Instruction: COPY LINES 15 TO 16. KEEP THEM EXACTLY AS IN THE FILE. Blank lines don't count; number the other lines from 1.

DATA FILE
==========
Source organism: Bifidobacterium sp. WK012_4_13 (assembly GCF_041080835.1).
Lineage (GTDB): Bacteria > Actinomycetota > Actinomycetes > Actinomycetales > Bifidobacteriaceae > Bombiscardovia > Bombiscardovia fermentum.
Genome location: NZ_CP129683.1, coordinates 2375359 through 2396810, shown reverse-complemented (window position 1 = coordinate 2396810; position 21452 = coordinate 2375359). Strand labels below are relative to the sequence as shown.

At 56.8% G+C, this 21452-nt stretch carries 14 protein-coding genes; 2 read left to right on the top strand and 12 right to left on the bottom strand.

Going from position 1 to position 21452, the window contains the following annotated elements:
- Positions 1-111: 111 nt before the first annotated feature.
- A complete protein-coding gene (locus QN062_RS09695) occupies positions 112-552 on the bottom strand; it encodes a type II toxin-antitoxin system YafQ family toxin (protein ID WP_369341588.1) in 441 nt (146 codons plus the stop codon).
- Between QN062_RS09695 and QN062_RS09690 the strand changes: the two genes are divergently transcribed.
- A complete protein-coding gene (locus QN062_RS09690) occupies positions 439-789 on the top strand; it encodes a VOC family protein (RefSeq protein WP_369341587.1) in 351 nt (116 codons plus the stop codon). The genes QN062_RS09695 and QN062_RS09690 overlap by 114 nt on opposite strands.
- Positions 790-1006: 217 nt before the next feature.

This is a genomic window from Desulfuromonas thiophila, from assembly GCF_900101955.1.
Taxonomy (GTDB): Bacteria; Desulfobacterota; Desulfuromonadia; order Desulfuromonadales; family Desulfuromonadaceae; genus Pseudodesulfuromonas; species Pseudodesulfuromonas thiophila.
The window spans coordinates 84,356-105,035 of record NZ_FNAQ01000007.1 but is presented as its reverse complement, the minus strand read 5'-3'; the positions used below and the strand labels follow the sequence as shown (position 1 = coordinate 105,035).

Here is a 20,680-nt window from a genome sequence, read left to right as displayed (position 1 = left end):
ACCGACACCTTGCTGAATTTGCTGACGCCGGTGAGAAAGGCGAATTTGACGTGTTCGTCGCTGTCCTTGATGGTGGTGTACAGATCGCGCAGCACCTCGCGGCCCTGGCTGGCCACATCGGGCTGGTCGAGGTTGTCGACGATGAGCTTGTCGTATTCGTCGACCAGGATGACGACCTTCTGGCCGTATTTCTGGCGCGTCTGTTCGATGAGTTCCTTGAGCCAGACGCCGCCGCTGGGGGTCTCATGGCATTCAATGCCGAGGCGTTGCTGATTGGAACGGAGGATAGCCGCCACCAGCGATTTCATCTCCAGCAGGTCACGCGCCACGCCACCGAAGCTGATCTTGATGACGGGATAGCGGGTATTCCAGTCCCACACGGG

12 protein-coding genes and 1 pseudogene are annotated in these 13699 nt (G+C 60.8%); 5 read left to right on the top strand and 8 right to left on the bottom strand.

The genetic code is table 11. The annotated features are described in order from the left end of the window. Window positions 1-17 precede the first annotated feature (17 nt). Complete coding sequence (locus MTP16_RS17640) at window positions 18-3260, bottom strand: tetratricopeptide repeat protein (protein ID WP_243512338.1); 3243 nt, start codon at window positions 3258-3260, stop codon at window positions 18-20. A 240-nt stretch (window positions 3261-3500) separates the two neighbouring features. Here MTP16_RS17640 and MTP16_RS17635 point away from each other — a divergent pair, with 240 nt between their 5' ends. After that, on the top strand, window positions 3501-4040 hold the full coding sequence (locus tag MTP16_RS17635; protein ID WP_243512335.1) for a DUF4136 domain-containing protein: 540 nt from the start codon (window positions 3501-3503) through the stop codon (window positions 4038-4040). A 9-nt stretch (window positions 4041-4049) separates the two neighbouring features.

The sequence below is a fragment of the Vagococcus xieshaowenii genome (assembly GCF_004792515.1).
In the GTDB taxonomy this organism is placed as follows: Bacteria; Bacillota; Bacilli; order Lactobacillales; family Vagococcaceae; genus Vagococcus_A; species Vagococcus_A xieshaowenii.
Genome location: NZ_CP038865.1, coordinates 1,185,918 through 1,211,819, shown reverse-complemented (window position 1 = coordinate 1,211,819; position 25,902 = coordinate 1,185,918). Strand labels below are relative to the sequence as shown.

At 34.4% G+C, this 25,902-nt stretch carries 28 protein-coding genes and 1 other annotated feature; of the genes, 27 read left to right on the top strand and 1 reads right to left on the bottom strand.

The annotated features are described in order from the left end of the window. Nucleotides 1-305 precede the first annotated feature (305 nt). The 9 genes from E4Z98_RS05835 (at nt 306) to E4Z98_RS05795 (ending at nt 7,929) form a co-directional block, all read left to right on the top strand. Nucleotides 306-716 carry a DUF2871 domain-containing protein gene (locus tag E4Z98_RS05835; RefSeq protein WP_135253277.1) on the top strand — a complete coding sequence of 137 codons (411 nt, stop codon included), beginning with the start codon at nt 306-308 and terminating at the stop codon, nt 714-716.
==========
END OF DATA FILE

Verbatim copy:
ACCGACACCTTGCTGAATTTGCTGACGCCGGTGAGAAAGGCGAATTTGACGTGTTCGTCGCTGTCCTTGATGGTGGTGTACAGATCGCGCAGCACCTCGCGGCCCTGGCTGGCCACATCGGGCTGGTCGAGGTTGTCGACGATGAGCTTGTCGTATTCGTCGACCAGGATGACGACCTTCTGGCCGTATTTCTGGCGCGTCTGTTCGATGAGTTCCTTGAGCCAGACGCCGCCGCTGGGGGTCTCATGGCATTCAATGCCGAGGCGTTGCTGATTGGAACGGAGGATAGCCGCCACCAGCGATTTCATCTCCAGCAGGTCACGCGCCACGCCACCGAAGCTGATCTTGATGACGGGATAGCGGGTATTCCAGTCCCACACGGG

12 protein-coding genes and 1 pseudogene are annotated in these 13699 nt (G+C 60.8%); 5 read left to right on the top strand and 8 right to left on the bottom strand.